Rescinded [2012-11-19] - Directive on the Staffing of Bilingual Positions
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This directive is replaced by:View all inactive instruments
April 1, 2004
Bilingual positions are staffed imperatively. In exceptional cases, as specified in this directive, non‑imperative staffing may be considered. The Public Service Official Languages Exclusion Approval Order (the Exclusion Order) establishes the conditions for non‑imperative staffing of positions designated as bilingual.
This directive applies to all institutions subject to the Public Service Employment Act.
Institutions subject to the Official Languages Act (OLA), except for the Senate, the House of Commons, the Library of Parliament, the Office of the Senate Ethics Officer and the Office of the Ethics Commissioner, must refer to the Policy on Official Languages for Human Resources Management.
Deputy heads are accountable for implementing this directive in their institutions.
Bilingual positions are staffed imperatively.
Obligations concerning members of the Executive Group
Bilingual proficiency at the "CBC" level or higher is necessary if executives are to carry out their duties and fulfil their obligation to create a work environment that is conducive to the effective use of both official languages in regions designated as bilingual for language-of-work purposes.
To this end, imperative staffing is required as follows:
- throughout Canada, for all positions or functions at the assistant deputy minister level, and other assistant deputy head titles;
- in regions designated as bilingual for language-of-work purposes, for all other positions or functions at EX 05 to EX 02 levels;
- in unilingual regions, for all positions or functions at levels EX-05 to EX‑02 that include supervision of employees who are located in a bilingual region and occupy bilingual positions or positions with varying language requirements.
Implementation of imperative staffing will follow the timetable below:
- for EX 03 level, April 1, 2005
- for EX 02 level, April 1, 2007
This obligation does not apply to positions that are open to the public. Such positions may be staffed either imperatively or non-imperatively.
Obligations concerning other positions
In order to fulfil the obligations of institutions regarding service to the public and language of work, imperative staffing is required:
- when a bilingual position is for a specified period (term);
- when a bilingual position requires technical or specialized language skills;
- when the position or function is indispensable for providing services to the public or employees in both official languages.
This obligation does not apply to indeterminate positions that are open to the public. Such positions may be staffed either imperatively or non-imperatively.
Use of non-imperative staffing
As an exception, managers may use non-imperative staffing to fill positions that are not covered by the obligation to use imperative staffing. The institution will then provide language training, in order to allow the incumbent to meet the language requirements of the position.
When non-imperative staffing is proposed, managers must provide a justification in writing and be able to show that the bilingual functions of a position that has been filled non-imperatively will be carried out while the incumbent is taking language training and until he or she meets the language requirements of the position. In cases where an incumbent is exempted from meeting the language requirements of a position, the manager must show that the bilingual functions of the position are still being performed.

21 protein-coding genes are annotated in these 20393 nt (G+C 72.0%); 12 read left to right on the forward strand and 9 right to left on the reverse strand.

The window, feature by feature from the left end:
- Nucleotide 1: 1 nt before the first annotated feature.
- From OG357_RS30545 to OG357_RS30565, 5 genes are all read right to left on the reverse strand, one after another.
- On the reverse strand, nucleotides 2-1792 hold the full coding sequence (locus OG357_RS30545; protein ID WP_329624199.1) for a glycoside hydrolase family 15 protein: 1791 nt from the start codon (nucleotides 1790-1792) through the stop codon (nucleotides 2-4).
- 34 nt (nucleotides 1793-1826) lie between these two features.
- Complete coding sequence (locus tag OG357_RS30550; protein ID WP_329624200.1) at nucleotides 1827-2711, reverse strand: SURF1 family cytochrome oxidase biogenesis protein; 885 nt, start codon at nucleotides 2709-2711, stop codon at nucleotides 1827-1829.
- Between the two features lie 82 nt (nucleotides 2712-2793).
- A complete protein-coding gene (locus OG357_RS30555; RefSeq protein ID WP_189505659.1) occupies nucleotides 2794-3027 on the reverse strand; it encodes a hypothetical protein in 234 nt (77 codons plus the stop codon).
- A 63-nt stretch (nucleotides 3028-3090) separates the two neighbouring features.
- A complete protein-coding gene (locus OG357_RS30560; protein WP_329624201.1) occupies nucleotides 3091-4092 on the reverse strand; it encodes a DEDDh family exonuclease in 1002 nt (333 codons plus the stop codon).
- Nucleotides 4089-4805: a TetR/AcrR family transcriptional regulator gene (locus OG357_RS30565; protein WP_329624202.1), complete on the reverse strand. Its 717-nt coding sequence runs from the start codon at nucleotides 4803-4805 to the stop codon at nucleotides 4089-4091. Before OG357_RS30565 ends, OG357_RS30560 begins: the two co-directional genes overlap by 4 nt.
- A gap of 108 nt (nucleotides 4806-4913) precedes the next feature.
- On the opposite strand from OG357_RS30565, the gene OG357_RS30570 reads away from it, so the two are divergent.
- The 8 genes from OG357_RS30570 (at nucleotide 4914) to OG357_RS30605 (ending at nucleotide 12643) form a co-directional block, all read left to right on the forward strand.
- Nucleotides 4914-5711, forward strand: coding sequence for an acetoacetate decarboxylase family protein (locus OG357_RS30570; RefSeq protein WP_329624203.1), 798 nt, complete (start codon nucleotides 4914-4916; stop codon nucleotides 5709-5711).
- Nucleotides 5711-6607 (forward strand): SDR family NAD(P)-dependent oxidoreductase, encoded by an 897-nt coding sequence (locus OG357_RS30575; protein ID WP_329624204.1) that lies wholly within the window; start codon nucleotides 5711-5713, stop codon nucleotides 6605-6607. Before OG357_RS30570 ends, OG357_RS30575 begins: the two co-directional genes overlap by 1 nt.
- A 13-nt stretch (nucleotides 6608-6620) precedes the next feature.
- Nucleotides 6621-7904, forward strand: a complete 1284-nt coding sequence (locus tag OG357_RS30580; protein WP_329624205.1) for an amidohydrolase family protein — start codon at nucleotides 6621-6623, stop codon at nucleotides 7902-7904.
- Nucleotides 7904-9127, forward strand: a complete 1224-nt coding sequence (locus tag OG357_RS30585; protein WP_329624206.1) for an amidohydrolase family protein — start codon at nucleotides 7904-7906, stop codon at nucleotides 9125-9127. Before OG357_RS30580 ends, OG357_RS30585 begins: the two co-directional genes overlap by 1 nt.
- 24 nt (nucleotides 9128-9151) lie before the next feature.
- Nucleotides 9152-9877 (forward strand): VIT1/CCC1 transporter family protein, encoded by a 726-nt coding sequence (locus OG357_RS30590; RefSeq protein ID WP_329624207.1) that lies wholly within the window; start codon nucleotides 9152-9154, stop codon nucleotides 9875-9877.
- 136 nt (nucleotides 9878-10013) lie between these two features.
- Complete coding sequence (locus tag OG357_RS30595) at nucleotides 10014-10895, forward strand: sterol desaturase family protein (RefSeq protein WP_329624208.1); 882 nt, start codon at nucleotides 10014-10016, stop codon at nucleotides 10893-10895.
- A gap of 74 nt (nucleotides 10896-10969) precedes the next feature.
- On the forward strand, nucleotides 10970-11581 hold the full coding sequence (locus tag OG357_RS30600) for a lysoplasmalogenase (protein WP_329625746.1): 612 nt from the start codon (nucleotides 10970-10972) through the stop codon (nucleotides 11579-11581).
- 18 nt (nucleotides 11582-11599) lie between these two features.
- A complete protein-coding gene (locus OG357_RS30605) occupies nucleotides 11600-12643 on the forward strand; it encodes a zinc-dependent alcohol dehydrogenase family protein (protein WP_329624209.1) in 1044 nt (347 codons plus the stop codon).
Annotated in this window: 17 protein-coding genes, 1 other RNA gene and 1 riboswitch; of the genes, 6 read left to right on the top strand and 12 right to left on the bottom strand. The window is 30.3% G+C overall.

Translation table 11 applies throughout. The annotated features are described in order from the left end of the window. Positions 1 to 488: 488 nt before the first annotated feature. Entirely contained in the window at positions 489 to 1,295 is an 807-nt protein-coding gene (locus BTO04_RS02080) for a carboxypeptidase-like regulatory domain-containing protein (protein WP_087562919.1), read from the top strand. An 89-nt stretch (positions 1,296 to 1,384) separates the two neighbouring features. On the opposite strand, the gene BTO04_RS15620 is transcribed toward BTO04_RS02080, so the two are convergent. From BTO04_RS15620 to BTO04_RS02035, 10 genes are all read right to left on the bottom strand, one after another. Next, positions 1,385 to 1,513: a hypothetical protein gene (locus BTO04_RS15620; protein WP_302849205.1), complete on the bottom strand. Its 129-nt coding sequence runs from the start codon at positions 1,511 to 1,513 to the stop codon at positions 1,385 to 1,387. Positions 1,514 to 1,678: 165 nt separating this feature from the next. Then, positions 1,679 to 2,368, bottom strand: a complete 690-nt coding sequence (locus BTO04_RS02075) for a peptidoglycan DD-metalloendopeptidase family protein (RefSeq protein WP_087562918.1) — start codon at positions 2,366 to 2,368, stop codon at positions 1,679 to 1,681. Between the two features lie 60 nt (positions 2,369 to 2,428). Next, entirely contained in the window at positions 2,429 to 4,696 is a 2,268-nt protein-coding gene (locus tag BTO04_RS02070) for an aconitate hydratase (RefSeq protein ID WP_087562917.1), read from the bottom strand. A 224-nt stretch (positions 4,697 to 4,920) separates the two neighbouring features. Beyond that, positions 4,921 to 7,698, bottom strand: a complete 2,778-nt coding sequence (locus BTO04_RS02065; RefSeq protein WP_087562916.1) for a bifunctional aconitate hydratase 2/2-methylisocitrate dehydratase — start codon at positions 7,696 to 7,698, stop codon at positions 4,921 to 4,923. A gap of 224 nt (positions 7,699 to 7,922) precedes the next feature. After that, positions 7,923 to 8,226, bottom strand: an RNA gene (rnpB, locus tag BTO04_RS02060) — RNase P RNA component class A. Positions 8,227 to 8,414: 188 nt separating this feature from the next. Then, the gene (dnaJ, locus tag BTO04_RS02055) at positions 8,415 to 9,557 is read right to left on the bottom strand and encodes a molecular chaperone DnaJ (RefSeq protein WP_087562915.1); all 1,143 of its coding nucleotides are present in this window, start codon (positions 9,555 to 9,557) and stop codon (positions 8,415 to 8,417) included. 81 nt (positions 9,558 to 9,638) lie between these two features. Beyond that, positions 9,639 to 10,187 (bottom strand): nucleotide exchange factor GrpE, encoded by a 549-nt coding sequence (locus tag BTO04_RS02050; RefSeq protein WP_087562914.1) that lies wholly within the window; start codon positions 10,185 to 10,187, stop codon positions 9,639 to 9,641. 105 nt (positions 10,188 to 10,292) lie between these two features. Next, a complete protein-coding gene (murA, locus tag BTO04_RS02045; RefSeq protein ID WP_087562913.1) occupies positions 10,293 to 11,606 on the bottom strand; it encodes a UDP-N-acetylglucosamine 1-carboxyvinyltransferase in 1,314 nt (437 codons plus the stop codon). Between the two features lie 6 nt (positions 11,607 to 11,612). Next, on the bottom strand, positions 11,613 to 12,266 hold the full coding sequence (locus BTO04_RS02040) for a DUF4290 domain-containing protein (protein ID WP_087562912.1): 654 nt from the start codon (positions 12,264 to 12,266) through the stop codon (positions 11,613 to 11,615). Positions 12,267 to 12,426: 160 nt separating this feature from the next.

For executive positions, the use of non-imperative staffing must be approved by the deputy head; for other positions, it must be approved by the assistant deputy minister (other assistant deputy head titles).
When a position is staffed non-imperatively, whether by appointment or deployment, the candidate makes a written commitment to:
- acquire the required language skills within the prescribed timeframe;
- in the case of failure to meet the language requirements, agree to be appointed or deployed to another position for which he or she is qualified and meets the language requirements within two months of the end of the exclusion period.
The conditions for non-imperative appointments are established in the Public Service Official Languages Exclusion Approval Order in effect at the time of the appointment. These rules apply, with the necessary changes, to deployments.
When an employee or executive is appointed or deployed on a non-imperative basis, the language requirements of the position must be met within the prescribed time limit even if, within that period of time, he or she is deployed on a non-imperative basis to another bilingual position.
In the case of appointments, unless that authority is delegated to deputy heads, the Public Service Commission (PSC) approves any extensions to the exclusion period to accommodate persons with disabilities or learning disabilities or for other reasons recognized by the PSC. In the case of deployments, the deputy head exercises that authority.
Employees or executives must also meet the language requirements of their positions within the time limit prescribed by the Exclusion Order following an increase in the language requirements of the position or identification of the position as bilingual.
Monitoring and reporting
The Public Service Human Resources Management Agency of Canada (PSHRMAC) is responsible for determining the method for assessing performance and monitoring implementation of this directive in institutions.